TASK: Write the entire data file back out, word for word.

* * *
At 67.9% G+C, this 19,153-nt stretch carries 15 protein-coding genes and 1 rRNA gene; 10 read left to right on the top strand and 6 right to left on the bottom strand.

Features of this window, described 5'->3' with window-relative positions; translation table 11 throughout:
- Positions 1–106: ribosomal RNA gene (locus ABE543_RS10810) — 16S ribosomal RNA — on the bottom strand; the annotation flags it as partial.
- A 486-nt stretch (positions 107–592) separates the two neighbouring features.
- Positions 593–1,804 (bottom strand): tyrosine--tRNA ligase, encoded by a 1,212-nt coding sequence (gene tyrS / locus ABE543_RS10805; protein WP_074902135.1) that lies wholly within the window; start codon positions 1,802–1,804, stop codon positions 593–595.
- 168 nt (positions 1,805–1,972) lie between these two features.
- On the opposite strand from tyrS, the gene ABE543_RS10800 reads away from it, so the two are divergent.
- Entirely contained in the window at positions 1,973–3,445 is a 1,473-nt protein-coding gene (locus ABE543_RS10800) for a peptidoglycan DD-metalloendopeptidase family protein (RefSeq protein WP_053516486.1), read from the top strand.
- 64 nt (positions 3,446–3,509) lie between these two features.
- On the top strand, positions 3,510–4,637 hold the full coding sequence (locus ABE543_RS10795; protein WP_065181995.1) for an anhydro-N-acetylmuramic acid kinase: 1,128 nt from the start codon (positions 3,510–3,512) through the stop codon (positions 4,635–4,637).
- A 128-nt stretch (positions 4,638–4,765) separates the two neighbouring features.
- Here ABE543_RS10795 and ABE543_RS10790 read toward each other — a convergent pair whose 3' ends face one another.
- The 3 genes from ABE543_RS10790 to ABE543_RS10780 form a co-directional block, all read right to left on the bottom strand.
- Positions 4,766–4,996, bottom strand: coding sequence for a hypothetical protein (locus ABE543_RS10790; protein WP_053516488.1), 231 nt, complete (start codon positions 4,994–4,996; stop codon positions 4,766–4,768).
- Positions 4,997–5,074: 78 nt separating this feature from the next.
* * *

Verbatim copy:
At 67.9% G+C, this 19,153-nt stretch carries 15 protein-coding genes and 1 rRNA gene; 10 read left to right on the top strand and 6 right to left on the bottom strand.

Features of this window, described 5'->3' with window-relative positions; translation table 11 throughout:
- Positions 1–106: ribosomal RNA gene (locus ABE543_RS10810) — 16S ribosomal RNA — on the bottom strand; the annotation flags it as partial.
- A 486-nt stretch (positions 107–592) separates the two neighbouring features.
- Positions 593–1,804 (bottom strand): tyrosine--tRNA ligase, encoded by a 1,212-nt coding sequence (gene tyrS / locus ABE543_RS10805; protein WP_074902135.1) that lies wholly within the window; start codon positions 1,802–1,804, stop codon positions 593–595.
- 168 nt (positions 1,805–1,972) lie between these two features.
- On the opposite strand from tyrS, the gene ABE543_RS10800 reads away from it, so the two are divergent.
- Entirely contained in the window at positions 1,973–3,445 is a 1,473-nt protein-coding gene (locus ABE543_RS10800) for a peptidoglycan DD-metalloendopeptidase family protein (RefSeq protein WP_053516486.1), read from the top strand.
- 64 nt (positions 3,446–3,509) lie between these two features.
- On the top strand, positions 3,510–4,637 hold the full coding sequence (locus ABE543_RS10795; protein WP_065181995.1) for an anhydro-N-acetylmuramic acid kinase: 1,128 nt from the start codon (positions 3,510–3,512) through the stop codon (positions 4,635–4,637).
- A 128-nt stretch (positions 4,638–4,765) separates the two neighbouring features.
- Here ABE543_RS10795 and ABE543_RS10790 read toward each other — a convergent pair whose 3' ends face one another.
- The 3 genes from ABE543_RS10790 to ABE543_RS10780 form a co-directional block, all read right to left on the bottom strand.
- Positions 4,766–4,996, bottom strand: coding sequence for a hypothetical protein (locus ABE543_RS10790; protein WP_053516488.1), 231 nt, complete (start codon positions 4,994–4,996; stop codon positions 4,766–4,768).
- Positions 4,997–5,074: 78 nt separating this feature from the next.